Penn State Year in Review 2016: BTN LiveBIG
Given the fact that Penn State is one of the world’s top research universities, it may seem slightly incongruous that it started in 1855 as an agricultural school.
But even then, the nascent Penn State was at the forefront of what would come to define modern higher education. Applying rigorous scientific techniques and research to a backbone industry of our young nation, the college was a charter land-grant institution. As such, Penn State was founded not just for the benefit of students, but for the common good of the United States.
That spirit continues to this day. The 2016 Penn State LiveBIG vignettes below showcase students, faculty, alumni, and staff dedicated to the university’s simple, yet profound, motto, Making Life Better.
To help children with autism better understand these social cues, Scherf and colleagues at Penn State developed a video game to teach them how to do things like read facial expressions and make eye contact. They came up with the idea while running trials of a program that involved “incredibly boring” training.
“We started employing some basic principles of gaming to try to enhance the motivation of the kids,” she said. “We built a narrative and we talked to them about chasing criminals, and we told them that they have to figure out who the criminal was going to be.”
McCulloch realized that if she could devise a simple solution to the challenges that most of these children faced, it would go a long way to improve both their lives and those of the people who interact with them every day. Thus, Project Vive was born.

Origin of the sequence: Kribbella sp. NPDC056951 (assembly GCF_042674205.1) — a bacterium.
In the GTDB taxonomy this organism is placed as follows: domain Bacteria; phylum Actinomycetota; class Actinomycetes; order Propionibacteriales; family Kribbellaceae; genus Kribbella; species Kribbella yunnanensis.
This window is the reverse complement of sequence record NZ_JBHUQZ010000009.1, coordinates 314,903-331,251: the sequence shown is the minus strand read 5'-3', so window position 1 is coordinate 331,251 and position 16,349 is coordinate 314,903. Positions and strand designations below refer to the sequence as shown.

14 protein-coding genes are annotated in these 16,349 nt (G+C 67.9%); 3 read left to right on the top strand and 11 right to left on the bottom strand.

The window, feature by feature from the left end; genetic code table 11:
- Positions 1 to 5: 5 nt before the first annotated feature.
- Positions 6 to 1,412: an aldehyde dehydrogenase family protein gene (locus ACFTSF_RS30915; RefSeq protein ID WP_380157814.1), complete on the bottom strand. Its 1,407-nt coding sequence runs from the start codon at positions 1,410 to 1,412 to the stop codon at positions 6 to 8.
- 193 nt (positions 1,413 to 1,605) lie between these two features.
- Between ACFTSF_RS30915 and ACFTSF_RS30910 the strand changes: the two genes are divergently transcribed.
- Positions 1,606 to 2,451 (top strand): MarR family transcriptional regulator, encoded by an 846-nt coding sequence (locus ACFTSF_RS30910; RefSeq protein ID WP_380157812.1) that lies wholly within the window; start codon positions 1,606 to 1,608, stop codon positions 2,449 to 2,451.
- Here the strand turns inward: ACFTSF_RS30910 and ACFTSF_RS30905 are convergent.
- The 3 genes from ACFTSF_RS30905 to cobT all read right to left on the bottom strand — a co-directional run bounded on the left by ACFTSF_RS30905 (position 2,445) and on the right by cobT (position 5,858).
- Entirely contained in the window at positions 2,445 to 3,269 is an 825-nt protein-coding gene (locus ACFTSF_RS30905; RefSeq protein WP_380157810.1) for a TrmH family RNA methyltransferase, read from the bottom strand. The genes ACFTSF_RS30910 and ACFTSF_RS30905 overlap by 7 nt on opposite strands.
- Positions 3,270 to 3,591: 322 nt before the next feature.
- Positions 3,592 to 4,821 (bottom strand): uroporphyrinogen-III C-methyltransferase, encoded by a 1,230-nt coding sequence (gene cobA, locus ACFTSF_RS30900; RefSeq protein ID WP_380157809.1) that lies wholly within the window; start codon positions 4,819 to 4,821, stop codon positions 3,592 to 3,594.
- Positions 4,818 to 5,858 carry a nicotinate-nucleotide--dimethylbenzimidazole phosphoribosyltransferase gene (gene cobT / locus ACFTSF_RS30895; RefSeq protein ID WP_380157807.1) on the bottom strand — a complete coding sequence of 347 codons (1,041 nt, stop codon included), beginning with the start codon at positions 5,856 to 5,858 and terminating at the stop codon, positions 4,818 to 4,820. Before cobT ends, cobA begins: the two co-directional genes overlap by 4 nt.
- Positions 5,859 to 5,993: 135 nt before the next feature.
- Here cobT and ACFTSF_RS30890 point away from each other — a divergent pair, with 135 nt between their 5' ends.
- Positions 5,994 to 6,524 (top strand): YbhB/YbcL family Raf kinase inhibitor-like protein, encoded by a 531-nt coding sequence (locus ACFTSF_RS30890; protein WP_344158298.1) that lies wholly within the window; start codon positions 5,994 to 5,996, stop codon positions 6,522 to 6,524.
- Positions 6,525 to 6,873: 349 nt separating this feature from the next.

McCulloch set out to create a mechanism, now called the Vive Device, which uses small movements from one joint of the body in order to construct full sentences.
“I started making my own crafts,” Gupta said. “I went door-to-door. I would explain what was going on in India and why I’m helping these kids. Then we [started selling] crafts made by the orphans themselves. Then, I started doing small-scale fundraisers and started applying for grants.”
It was soon apparent that this was more than the work of a kind-hearted girl; it was, for all intents and purposes, a de facto charitable aid organization. Under the banner of Empower Orphans, the group was soon registered as a 501(c)(3).
And Gupta wasn’t even a teenager yet when that happened.
“The concept is that a person with visual impairment has a camera mounted on a glove,” says Carroll, Distinguished Professor of Information Sciences and Technology at PSU. “They direct their hand towards places and targets of interest. The computer recognition system takes the camera data, understands what’s in front of the camera and signals back to the person through vibrations on the glove or verbal or tone signaling through ear phones.”